A little while ago, I wrote that the Dfa’d Smoltz still had some stuff in the tank and would be a good pick up for a contending team. The basis behind that was that a lot of his terrible performance in Boston was attributable to luck, and his stuff still looked pretty good. I referenced his K:BB ratio, which was one of the highest in the majors, and I probably should have mentioned that his swinging strike rate was well above average.
A couple of other writers had similar veiwpoints, and we all were met with much skepticism from commenters. The general argument from them was the Smoltz was too old for FIP to be a good model, and he was struggling too much against lefties, and the in the later innings of the game.
Well, a couple of days ago, my beloved Cardinals picked up him. Furthermore, to a lot of people’s surprise, they announced he would be pitching out the of the rotation. This gave us nice chance to see the debate play out in real life.
Yesterday, Smoltz made his St. Louis debut against the Padres. His final line was a thing of beauty:
5 IP, 3 H, 0 HR, 0 BB, 9 K
He also struck out 7 in a row at one point, 3 shy of the major league record. He got 12 swinging strikes (16%) and only allowed contact on 70% of his pitches compared to a league average rate of about 80%. He threw 70% strikes, but was pulled after just 75 pitches, likely for precautionary reasons due to the fact that the Cardinals were up 5-0.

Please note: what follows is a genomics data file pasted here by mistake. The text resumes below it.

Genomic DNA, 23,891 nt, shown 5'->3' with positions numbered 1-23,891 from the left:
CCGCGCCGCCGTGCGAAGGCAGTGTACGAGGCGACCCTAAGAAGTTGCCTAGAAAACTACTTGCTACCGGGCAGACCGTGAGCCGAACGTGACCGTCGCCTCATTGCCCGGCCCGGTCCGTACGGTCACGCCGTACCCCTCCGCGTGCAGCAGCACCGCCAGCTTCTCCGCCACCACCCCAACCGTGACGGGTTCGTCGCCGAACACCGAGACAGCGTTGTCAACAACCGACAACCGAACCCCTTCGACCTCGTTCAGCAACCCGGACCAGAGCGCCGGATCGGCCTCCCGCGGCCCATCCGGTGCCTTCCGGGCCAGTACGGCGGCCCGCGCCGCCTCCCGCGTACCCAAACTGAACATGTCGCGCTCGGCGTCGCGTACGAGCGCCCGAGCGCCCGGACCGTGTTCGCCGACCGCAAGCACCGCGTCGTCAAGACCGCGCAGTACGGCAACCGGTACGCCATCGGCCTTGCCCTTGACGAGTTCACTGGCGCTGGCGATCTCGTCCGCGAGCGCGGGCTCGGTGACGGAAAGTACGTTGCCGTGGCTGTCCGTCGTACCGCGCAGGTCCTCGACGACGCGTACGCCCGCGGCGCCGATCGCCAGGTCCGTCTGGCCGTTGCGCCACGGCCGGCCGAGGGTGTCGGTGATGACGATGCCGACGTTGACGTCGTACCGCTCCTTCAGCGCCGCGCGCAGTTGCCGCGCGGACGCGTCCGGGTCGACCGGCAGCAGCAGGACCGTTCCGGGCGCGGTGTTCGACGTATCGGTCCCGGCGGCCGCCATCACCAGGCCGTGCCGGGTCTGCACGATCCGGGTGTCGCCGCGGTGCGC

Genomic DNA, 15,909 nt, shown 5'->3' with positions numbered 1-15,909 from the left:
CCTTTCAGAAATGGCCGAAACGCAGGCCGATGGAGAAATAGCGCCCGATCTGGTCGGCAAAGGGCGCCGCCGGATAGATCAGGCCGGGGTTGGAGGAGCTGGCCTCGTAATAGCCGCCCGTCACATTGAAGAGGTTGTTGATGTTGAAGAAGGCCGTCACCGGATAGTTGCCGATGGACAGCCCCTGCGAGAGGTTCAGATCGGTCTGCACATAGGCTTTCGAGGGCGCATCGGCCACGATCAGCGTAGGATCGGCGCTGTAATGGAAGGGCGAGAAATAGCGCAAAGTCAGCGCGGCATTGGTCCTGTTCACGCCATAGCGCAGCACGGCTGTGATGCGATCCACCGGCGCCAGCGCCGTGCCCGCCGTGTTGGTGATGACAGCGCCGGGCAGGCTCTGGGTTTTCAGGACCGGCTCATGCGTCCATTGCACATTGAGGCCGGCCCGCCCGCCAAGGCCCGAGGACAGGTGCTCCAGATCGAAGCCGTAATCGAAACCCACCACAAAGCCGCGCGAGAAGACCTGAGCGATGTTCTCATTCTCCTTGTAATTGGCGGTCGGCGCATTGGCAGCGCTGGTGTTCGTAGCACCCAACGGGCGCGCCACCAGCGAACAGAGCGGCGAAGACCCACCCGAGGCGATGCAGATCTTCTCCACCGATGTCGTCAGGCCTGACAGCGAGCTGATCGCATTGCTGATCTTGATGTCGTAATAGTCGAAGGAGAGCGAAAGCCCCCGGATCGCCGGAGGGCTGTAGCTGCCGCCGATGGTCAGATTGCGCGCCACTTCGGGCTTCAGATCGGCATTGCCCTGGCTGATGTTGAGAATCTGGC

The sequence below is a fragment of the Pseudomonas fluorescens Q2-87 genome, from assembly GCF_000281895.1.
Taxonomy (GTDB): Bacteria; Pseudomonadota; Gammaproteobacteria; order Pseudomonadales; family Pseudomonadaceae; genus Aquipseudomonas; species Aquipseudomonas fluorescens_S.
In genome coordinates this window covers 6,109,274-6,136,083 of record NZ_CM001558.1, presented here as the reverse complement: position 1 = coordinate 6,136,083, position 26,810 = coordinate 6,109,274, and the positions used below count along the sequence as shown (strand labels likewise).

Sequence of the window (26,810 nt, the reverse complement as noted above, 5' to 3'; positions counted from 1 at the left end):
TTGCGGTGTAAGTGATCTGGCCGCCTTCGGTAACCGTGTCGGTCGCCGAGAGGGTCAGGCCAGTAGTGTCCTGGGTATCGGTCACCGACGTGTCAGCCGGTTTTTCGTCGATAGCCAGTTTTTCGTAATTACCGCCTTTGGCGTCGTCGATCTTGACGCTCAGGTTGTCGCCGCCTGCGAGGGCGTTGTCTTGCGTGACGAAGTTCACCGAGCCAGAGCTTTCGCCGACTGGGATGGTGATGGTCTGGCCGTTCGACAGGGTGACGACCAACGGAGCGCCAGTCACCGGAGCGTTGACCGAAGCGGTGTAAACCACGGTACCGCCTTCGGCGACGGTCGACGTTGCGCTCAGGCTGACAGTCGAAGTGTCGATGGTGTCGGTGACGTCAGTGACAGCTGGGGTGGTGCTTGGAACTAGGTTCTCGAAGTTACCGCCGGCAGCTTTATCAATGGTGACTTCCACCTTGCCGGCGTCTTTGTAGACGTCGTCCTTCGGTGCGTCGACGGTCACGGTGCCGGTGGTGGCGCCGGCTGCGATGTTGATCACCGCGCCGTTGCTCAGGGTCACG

So why was he able to be pitch so well yesterday, when he was so bad in Boston? Here is a quick comparison of his stuff:
As you can see, his stuff was slightly better yesterday; or at least his velocity was. 3 out of his 4 pitches received about a 1 MPH bump in velocity, and his speed differential on the fastball and slider improved because of it.
However, a slight uptick in velocity doesn’t explain why Smoltz was able to have such a miraculous turnaround. It isn’t attributable to any kind of mechanics change as well, at least as far as I can tell. It simply appears that he was just simply on his game, and was able to hit his spots more than usual.
The real thing to take away from this start is… nothing. As great as he looked today, having a great game against the Padres in Petco doesn’t mean that he is back, anymore than pitching terribly in the AL East meant he was finished. Baseball has so much variance, that making assumptions off of ANY results in a small sample size will likely lead you to the wrong conclusion.
That of course makes my own title completely wrong. And the guys who commented here and at FanGraphs aren’t wrong either. We don’t know anything (or barely anything) more about Smoltz from this start or from the results of his starts.
What is clear, as it has been to me all along, is that he has still major league quality stuff and a long history of excellent performance and experience from which to draw back from. While he certainly isn’t going to be as good the rest of the year as he was yesterday, I still believe that he can be an above average pitcher, which would be great for the Cardinals.